Walters takes a very different approach to `gator hunting than his competitors in other states such as Louisiana and Texas. What he does different is take completely free-ranging animals without any assistance from bait or hook. Moreover, he takes them with a spear.
Gator Guides' hunters use a 5½-foot fiberglass pole topped with a steel sleeve and detachable barbed point to harpoon their quarry. The tip connects to a 600-pound test line with floats. The process of taking a `gator with this equipment is quite simple. All you have to do is make an accurate throw at a football-size target (a `gator head) from a moving airboat with enough force to penetrate the thick hide of an animal that could eat you. Oh yeah, and you need to do this at night.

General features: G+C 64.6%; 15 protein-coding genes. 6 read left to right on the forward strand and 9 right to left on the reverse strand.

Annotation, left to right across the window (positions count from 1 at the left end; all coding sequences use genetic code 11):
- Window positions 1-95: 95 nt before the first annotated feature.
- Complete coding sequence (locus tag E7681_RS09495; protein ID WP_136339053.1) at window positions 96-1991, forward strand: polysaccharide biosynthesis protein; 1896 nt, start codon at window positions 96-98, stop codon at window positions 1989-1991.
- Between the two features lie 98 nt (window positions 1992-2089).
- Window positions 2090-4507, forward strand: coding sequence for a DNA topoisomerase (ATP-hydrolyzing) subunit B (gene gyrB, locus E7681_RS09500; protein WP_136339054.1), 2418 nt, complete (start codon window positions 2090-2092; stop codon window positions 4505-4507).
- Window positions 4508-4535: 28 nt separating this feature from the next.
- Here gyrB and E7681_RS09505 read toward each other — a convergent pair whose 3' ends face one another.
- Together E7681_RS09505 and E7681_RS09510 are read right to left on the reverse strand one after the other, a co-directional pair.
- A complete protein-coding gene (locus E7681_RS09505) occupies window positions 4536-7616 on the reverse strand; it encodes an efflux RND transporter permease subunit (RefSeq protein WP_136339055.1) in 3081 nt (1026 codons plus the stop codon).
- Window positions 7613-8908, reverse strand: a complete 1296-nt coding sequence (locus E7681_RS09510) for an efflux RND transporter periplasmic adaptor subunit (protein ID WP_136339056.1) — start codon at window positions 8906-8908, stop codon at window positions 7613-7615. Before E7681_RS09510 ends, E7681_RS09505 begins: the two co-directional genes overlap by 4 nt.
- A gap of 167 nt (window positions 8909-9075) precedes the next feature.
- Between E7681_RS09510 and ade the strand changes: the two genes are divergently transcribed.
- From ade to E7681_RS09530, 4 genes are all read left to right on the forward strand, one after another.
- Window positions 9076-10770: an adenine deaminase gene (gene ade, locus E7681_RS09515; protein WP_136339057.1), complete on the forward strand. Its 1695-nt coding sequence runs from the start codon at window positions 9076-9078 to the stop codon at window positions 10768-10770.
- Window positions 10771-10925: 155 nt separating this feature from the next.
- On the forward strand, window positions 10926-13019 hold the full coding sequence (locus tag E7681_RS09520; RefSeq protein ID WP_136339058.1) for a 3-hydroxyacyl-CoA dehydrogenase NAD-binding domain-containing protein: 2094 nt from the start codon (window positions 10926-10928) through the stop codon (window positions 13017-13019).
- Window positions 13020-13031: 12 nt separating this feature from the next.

The hunt is conducted after sunset with the aid of a spotlight. As the light is swept over the surface, the red glow of saurian eyes stands out clearly against the black water. When the spot is made, the airboat moves in for a closer look, and that is when the rodeo begins. Balancing on the front of the boat, the hunter prepares to strike. If the `gator is deemed large enough, Walters yells for the throw. Often as not, the "flattie" submerges before presenting a good shot opportunity. Eventually, though, one makes a mistake, and the fight is on.
Walters offers three different hunts and price structures. First, for those who do not want to go through the trouble of trying to draw a tag through the lottery and who are willing to hunt public land, Gator Guides provides a public-water hunt during the September 1 through October 7 season.........(continued)